UmbergerThis past season, the Blue Jackets missed the playoffs by a mere five points but management feels that the club will be playing in the postseason this year.  If they just could add a few more goals to an already solid young roster...

When word came out that Blackhawks scorer R.J. Umberger was available, the Jackets jumped on the opportunity and paid a heavy price, giving away next year's first rounder. 

How will the move affect the Blue Jackets offensive lines and race to playoffs?  Read further for Part 1 of a 3 part series being put together by new assistant GM Bobby Fuhrman...
Line 1
LW Ryan Malone, C Olli Jokinen, RF T.J. Oshie

The top line of the Blue Jackets will once again be anchored by veteran Finnish center Olli Jokinen who notched at least 1 point per game for the 3rd consecutive season (34 G, 51 A).  Jokinen’s offensive skills have been on the decline over the past few seasons but with four years left on his deal, the Jackets are hoping that Jokinen can continue to be a productive top line center.  On the left, he’ll have Ryan Malone who netted 32 goals to go along with a +18 rating last season.  Malone is a strong and durable player who can crash the net and score the garbage but he also brings a lot of skill to the table and has been working on his scoring touch a little more this offseason.  On the other wing, twenty-three year old T.J. Oshie isn’t going to score goals the way you’d like a top-line guy to, but along with Malone, it gives the Blue Jackets two forwards that will back check and be responsible on the defensive end.  Defensive play is always important when you’re playing with Olli Jokinen as he’s been known to be a subpar back checker and defender.  Finally, it’s important to note that T.J. Oshie has been really seeing the ice well and finding teammates for open looks at the net.  It is his much improved passing that is the primary reason he will see time on the top line.  The Jackets hope that Oshie will give Malone and Jokinen a extra looks each game that they haven’t been getting in the past.   


Line 2
LW R.J. Umberger, C Dave Bolland, RW Erik Christensen                

This offseason, the Blue Jackets acquired scoring winger R.J. Umberger from the Chicago Blackhawks for a 2010 1st round selection.  In an effort to spread out the scoring, Umberger will likely start off playing alongside Dave Bolland and Erik Christensen on the second line.  Last season, Umberger racked up 21 goals but the Jackets have to be expecting him to improve upon that this season as his finishing ability has really improved (57 to 71).  On the other wing, Erik Christensen will return and try for a 4th consecutive 40-point season.  Christensen is not a spectacular player but like first-line RW T.J. Oshie, he’s an above average defender and will look for his teammates on the offensive end of the ice.  Center Dave Bolland is another young player with some upside and it looks like he’s finally starting to realize it after a shaky 2008-09 showing.  While Bolland put up 47 points, his 6% shooting percentage left a lot to be desired.  The word out of Jackets camp has been that Bolland is getting a lot more pucks past goalies when he gets the chance and he’s turning into a terror on the back check.  The big question will be whether the Blue Jackets can get consistent scoring out of this line that they didn’t get out of their 2nd line last year.  With the addition of R.J. Umberger and the improvements to Dave Bolland’s game, the outlook isn’t as bad as some outsiders might think.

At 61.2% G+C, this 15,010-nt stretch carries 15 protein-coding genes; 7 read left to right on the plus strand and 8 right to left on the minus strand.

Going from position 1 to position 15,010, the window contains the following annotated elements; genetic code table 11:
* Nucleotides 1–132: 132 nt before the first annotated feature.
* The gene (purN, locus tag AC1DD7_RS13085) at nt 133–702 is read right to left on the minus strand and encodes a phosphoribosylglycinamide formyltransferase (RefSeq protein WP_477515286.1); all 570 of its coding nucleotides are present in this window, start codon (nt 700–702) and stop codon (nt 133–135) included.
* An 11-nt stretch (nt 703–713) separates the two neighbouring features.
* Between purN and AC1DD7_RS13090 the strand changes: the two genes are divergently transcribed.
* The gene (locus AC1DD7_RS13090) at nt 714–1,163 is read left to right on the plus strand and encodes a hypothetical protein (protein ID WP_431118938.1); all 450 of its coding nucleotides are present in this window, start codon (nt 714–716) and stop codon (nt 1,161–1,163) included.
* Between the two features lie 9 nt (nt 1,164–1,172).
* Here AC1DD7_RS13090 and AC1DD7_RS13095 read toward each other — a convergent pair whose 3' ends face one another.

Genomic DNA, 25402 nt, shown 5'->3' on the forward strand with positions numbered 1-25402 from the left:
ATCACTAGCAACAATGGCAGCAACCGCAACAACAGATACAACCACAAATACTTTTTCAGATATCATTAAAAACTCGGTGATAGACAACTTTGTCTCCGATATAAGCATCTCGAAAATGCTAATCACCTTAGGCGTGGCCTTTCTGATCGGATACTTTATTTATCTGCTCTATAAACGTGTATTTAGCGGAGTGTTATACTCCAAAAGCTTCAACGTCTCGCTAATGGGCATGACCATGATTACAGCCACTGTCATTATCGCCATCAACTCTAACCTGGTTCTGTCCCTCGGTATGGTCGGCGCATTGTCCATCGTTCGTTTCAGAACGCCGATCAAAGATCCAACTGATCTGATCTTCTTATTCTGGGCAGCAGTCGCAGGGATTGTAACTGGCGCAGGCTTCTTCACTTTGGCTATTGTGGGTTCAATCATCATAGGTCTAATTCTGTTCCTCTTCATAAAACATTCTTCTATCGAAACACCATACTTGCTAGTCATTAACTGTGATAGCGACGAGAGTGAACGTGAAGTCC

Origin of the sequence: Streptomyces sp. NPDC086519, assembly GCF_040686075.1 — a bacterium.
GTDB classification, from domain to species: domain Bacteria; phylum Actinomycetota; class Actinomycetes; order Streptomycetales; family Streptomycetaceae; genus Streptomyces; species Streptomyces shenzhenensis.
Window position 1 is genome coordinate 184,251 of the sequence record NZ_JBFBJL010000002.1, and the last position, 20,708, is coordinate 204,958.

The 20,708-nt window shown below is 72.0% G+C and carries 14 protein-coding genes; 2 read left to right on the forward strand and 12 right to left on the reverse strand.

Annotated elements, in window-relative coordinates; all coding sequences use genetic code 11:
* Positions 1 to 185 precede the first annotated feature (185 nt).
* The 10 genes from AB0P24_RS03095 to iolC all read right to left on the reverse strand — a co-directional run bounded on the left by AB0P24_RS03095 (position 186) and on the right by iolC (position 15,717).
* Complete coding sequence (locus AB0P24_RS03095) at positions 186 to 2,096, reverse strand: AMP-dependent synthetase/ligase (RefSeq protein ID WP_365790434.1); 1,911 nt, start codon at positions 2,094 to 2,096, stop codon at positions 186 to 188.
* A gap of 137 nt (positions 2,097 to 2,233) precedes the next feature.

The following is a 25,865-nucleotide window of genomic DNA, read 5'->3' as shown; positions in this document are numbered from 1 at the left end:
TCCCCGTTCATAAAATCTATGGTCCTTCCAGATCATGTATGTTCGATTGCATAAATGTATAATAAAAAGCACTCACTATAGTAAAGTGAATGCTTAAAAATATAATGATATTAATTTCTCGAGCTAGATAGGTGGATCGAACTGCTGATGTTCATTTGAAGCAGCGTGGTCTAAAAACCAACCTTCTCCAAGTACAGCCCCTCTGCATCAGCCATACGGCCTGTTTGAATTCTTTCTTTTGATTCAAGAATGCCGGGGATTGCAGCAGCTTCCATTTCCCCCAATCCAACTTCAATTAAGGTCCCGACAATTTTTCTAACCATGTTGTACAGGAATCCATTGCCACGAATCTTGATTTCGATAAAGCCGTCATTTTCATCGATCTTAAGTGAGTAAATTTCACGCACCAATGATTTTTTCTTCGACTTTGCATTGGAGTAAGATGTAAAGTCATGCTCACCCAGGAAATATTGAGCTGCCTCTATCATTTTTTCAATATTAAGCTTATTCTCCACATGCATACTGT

Line 3
LW Jay McClement, C Frans Nielsen, RW Alexander Steen

Third-line center Frans Nielsen is possibly the most improved of all of the Blue Jackets forwards and he should see consistent ice-time, something that hasn’t happened for him so far playing in just 18 career NEFHL games.  The biggest reason for the improvement is that Frans has finally realized that he’s never going to net 20 goals and he needs to do other things if he wants to stick in the NEFHL.  In effect, he went through his most intense offseason conditioning program of his career and has come back with a ton of energy and enthusiasm and is seeing the ice very well.  He’s not a strong guy but will motor around the ice and try to throw his weight around when can.  Another improvement to his game is his passing, but the question is how much wingers Jay McClement and Alexander Steen will benefit as neither are expected to score many goals.  Steen and McClement have a very similar style of play and the lone difference is McClement looks to score a little more while Steen looks to pass.  The Jackets probably aren’t going to get more than 25 goals from this line so its going to be important for them to play good defense and stay out of the penalty box.  


Line 4
LW Jerred Smithson, C Craig Adams, RW Byron Bitz

Well, this is the fourth line folks, you aren’t going to see much scoring from most teams when you get this far down in the ranks and the Blue Jackets will be no different.  All three have well below scoring abilities, including Byron Bitz whose scoring has really tailed off as of late (64 SC to 51 SC).  However, when Bitz tryed to feature himself as a scorer he spent all of his time buried in the minors as other areas of his game were lacking.  That is no longer the case, as he has transformed himself into an NHL quality player by getting stronger, working harder, stopping with the bad penalties and playing plus defense.  Despite the improvements, he’s still not a great defender but Craig Adams and Jerred Smithson are and will pick up the slack if Bitz needs them too.  Adams makes a lot of money for a 4th liner and while there is no way he’s going to play up to his 1.5 million salary, he should help keep other teams off the scoreboard when he’s on the ice.